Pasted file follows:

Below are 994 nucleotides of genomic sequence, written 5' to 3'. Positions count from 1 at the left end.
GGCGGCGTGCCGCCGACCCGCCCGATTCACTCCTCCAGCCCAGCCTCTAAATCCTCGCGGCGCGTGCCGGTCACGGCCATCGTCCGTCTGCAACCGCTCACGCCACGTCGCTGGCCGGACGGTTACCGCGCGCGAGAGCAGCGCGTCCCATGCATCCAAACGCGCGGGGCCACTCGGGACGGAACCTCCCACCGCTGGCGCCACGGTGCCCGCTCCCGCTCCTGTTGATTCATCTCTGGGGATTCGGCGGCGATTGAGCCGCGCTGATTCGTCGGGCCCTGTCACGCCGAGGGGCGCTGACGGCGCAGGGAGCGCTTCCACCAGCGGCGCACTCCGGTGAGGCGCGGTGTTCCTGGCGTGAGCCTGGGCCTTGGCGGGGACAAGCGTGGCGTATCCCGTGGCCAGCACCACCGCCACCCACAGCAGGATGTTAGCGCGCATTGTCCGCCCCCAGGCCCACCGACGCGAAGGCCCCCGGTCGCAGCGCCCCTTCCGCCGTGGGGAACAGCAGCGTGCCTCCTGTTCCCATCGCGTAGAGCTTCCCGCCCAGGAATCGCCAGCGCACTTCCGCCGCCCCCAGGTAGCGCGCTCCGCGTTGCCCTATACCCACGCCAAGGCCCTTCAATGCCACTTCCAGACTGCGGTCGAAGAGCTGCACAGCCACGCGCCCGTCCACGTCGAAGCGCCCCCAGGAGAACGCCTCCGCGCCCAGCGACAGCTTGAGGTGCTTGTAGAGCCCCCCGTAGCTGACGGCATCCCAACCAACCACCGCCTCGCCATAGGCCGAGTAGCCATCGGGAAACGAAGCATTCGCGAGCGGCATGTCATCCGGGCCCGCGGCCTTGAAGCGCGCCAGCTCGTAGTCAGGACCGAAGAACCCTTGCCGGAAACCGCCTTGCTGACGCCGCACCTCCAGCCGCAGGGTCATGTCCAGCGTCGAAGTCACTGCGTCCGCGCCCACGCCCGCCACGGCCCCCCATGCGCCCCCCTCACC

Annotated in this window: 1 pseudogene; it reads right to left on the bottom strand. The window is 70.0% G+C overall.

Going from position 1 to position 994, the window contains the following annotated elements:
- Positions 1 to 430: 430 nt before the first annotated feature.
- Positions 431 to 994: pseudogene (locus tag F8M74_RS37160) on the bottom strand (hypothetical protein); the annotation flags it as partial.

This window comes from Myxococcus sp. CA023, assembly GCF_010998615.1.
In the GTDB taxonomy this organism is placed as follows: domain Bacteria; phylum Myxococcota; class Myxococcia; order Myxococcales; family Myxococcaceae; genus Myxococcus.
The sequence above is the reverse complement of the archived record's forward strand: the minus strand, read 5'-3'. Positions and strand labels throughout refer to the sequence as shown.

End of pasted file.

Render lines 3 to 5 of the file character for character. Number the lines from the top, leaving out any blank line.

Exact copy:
Annotated in this window: 1 pseudogene; it reads right to left on the bottom strand. The window is 70.0% G+C overall.

Going from position 1 to position 994, the window contains the following annotated elements:
- Positions 1 to 430: 430 nt before the first annotated feature.